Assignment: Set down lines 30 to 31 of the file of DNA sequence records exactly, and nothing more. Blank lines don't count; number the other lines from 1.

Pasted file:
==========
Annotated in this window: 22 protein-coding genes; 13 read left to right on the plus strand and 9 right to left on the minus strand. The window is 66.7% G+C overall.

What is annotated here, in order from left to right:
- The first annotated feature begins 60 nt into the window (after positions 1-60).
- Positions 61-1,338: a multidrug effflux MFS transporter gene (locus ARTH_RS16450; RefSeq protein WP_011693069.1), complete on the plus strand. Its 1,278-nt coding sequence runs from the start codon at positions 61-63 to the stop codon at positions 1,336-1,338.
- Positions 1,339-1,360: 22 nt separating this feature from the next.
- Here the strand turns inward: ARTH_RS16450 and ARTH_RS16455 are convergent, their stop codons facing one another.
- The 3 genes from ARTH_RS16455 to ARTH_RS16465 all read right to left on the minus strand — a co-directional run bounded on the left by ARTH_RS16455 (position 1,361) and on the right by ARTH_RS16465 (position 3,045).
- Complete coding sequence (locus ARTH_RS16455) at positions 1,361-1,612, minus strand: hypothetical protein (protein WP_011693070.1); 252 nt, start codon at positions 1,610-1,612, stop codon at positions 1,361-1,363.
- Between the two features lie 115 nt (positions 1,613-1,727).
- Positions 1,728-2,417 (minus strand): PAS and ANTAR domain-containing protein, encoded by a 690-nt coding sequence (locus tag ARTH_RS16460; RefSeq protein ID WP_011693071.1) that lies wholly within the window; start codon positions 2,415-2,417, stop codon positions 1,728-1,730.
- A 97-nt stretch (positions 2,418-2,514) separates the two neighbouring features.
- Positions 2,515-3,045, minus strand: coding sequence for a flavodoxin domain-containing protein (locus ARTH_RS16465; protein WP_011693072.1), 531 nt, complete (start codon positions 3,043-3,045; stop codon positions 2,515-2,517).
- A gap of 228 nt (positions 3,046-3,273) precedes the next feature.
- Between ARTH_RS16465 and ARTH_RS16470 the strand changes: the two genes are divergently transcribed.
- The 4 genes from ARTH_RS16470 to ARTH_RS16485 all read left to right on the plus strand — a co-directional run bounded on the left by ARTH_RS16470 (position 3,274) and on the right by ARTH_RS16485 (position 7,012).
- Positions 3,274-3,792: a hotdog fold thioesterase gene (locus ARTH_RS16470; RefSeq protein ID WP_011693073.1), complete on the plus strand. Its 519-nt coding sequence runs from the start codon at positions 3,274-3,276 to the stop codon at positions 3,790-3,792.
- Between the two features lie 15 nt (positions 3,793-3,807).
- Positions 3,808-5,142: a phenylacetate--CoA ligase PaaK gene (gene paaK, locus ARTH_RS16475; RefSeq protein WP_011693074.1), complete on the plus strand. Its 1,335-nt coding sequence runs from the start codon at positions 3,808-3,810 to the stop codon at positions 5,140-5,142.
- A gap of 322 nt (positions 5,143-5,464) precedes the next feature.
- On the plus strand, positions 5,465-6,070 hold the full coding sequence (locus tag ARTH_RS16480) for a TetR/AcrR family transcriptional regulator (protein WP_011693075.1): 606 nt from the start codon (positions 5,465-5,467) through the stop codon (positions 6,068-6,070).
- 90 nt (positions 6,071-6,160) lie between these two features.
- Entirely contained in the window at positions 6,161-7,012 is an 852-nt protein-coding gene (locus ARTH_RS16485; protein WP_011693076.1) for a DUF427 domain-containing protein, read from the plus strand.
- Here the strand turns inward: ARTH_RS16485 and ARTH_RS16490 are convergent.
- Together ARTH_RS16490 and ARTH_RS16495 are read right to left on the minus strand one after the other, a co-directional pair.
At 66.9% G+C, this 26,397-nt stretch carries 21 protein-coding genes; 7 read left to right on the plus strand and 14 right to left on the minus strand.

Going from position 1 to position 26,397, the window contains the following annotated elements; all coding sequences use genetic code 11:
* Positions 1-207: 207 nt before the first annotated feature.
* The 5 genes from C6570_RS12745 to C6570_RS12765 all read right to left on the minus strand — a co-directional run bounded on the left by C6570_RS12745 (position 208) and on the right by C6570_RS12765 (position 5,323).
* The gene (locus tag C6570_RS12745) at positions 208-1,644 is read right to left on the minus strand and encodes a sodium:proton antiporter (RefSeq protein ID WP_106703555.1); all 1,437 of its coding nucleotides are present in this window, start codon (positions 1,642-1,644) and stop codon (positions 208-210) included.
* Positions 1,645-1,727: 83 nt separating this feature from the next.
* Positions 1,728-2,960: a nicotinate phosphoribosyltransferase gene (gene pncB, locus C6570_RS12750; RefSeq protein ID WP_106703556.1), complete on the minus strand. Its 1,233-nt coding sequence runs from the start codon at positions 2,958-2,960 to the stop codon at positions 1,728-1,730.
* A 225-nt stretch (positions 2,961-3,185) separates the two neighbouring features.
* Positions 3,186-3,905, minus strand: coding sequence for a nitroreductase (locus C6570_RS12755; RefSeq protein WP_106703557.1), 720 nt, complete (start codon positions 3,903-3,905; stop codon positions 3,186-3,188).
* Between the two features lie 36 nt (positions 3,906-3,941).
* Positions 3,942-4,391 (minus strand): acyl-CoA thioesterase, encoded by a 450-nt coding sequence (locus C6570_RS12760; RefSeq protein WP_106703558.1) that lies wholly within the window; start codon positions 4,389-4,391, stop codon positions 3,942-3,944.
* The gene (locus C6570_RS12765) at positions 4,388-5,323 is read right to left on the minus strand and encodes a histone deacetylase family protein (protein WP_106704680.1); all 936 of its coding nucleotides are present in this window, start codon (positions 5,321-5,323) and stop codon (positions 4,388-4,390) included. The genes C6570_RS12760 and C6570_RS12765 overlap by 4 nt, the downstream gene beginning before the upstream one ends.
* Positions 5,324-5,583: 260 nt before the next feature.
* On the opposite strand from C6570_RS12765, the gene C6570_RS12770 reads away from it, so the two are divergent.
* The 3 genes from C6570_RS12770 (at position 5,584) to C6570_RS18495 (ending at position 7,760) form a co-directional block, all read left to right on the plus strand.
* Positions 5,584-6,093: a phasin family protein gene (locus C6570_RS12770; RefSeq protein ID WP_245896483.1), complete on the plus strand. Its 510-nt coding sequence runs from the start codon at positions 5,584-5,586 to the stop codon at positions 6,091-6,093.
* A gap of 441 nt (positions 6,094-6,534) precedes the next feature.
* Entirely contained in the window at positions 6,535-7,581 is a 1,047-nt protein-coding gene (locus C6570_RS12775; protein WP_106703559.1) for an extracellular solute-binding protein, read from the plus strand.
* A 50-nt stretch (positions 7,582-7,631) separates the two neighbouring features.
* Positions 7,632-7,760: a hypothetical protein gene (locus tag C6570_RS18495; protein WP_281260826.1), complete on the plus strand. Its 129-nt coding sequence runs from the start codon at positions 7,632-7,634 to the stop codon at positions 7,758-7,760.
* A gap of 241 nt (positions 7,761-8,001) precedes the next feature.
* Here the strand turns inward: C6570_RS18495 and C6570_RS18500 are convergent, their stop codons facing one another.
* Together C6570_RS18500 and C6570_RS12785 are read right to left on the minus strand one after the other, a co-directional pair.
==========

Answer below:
* Positions 1,645-1,727: 83 nt separating this feature from the next.
* Positions 1,728-2,960: a nicotinate phosphoribosyltransferase gene (gene pncB, locus C6570_RS12750; RefSeq protein ID WP_106703556.1), complete on the minus strand. Its 1,233-nt coding sequence runs from the start codon at positions 2,958-2,960 to the stop codon at positions 1,728-1,730.